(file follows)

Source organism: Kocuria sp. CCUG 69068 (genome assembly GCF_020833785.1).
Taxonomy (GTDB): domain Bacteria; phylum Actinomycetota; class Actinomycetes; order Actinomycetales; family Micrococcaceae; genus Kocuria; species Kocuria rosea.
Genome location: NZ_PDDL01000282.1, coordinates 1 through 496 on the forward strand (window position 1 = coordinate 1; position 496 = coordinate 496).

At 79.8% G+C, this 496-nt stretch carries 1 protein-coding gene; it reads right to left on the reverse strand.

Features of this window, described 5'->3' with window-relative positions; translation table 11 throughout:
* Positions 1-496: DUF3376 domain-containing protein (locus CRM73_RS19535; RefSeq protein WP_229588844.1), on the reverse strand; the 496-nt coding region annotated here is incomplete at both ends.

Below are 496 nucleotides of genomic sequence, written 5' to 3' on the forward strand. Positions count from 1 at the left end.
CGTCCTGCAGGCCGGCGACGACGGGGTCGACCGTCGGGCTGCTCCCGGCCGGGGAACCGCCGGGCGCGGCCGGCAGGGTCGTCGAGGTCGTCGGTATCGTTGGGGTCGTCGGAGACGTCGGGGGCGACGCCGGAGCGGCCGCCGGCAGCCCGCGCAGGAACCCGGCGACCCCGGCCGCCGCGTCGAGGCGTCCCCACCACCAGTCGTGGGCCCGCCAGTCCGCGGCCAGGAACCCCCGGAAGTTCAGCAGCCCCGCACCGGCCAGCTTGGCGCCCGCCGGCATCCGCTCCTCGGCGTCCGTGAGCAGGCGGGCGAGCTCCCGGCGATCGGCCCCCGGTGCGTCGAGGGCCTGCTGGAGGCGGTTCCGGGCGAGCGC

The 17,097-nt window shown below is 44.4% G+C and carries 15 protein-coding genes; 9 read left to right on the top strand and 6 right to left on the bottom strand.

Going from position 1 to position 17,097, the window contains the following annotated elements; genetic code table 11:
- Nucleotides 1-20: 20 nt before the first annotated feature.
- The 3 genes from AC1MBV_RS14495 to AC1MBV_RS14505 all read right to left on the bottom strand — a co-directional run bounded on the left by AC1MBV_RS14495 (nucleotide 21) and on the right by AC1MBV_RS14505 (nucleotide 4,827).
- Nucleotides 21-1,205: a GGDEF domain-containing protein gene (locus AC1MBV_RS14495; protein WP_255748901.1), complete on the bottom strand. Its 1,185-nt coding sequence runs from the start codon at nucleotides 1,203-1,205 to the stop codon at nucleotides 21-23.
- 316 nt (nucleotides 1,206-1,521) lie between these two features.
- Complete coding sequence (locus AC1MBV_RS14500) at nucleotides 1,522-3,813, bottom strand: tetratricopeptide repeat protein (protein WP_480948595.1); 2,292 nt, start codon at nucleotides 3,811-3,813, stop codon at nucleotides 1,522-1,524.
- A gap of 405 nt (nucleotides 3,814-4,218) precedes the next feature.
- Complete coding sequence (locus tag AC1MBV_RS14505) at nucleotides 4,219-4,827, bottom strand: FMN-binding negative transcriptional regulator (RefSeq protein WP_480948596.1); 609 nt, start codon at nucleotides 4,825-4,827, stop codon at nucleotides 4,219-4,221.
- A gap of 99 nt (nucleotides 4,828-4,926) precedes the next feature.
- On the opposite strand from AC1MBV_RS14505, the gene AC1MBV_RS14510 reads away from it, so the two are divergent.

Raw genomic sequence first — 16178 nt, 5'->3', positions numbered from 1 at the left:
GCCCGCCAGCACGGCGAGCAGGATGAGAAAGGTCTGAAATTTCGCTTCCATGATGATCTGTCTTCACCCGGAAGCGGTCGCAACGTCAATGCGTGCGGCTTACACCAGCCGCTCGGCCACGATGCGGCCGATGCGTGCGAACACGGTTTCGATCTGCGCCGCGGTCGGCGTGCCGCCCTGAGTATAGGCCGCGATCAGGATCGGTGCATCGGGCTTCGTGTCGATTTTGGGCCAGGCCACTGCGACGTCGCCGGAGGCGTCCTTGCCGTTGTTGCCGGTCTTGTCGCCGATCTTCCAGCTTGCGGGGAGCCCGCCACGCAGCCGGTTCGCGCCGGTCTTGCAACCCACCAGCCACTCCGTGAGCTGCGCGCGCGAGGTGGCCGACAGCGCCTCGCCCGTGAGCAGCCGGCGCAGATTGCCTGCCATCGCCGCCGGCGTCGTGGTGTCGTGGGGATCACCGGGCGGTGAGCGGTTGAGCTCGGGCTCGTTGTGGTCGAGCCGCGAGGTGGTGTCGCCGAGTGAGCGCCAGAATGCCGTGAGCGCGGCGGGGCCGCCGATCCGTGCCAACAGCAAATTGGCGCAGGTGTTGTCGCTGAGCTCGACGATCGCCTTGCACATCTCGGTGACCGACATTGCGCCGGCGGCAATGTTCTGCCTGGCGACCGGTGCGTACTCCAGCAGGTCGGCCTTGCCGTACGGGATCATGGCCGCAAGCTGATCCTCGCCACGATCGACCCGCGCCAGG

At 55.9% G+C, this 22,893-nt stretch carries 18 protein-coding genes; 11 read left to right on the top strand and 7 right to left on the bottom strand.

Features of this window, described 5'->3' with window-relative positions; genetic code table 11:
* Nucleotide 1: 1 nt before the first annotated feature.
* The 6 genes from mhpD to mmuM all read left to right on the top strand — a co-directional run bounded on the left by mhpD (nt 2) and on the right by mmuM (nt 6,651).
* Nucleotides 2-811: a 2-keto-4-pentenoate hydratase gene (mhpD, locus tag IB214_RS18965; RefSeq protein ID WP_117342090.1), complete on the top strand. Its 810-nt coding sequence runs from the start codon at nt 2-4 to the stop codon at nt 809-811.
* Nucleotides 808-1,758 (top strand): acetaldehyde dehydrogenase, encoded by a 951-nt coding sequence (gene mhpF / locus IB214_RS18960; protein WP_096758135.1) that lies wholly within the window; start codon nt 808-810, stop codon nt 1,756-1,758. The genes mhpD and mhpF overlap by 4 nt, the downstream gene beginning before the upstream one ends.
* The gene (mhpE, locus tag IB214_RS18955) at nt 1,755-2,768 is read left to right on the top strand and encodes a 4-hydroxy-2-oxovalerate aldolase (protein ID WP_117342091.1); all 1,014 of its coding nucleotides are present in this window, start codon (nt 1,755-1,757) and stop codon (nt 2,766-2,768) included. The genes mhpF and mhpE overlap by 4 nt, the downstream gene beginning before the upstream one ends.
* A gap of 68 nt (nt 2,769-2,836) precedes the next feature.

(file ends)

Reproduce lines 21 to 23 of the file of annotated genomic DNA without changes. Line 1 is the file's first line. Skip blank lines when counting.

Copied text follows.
GCCCGCCAGCACGGCGAGCAGGATGAGAAAGGTCTGAAATTTCGCTTCCATGATGATCTGTCTTCACCCGGAAGCGGTCGCAACGTCAATGCGTGCGGCTTACACCAGCCGCTCGGCCACGATGCGGCCGATGCGTGCGAACACGGTTTCGATCTGCGCCGCGGTCGGCGTGCCGCCCTGAGTATAGGCCGCGATCAGGATCGGTGCATCGGGCTTCGTGTCGATTTTGGGCCAGGCCACTGCGACGTCGCCGGAGGCGTCCTTGCCGTTGTTGCCGGTCTTGTCGCCGATCTTCCAGCTTGCGGGGAGCCCGCCACGCAGCCGGTTCGCGCCGGTCTTGCAACCCACCAGCCACTCCGTGAGCTGCGCGCGCGAGGTGGCCGACAGCGCCTCGCCCGTGAGCAGCCGGCGCAGATTGCCTGCCATCGCCGCCGGCGTCGTGGTGTCGTGGGGATCACCGGGCGGTGAGCGGTTGAGCTCGGGCTCGTTGTGGTCGAGCCGCGAGGTGGTGTCGCCGAGTGAGCGCCAGAATGCCGTGAGCGCGGCGGGGCCGCCGATCCGTGCCAACAGCAAATTGGCGCAGGTGTTGTCGCTGAGCTCGACGATCGCCTTGCACATCTCGGTGACCGACATTGCGCCGGCGGCAATGTTCTGCCTGGCGACCGGTGCGTACTCCAGCAGGTCGGCCTTGCCGTACGGGATCATGGCCGCAAGCTGATCCTCGCCACGATCGACCCGCGCCAGG

At 55.9% G+C, this 22,893-nt stretch carries 18 protein-coding genes; 11 read left to right on the top strand and 7 right to left on the bottom strand.

Features of this window, described 5'->3' with window-relative positions; genetic code table 11: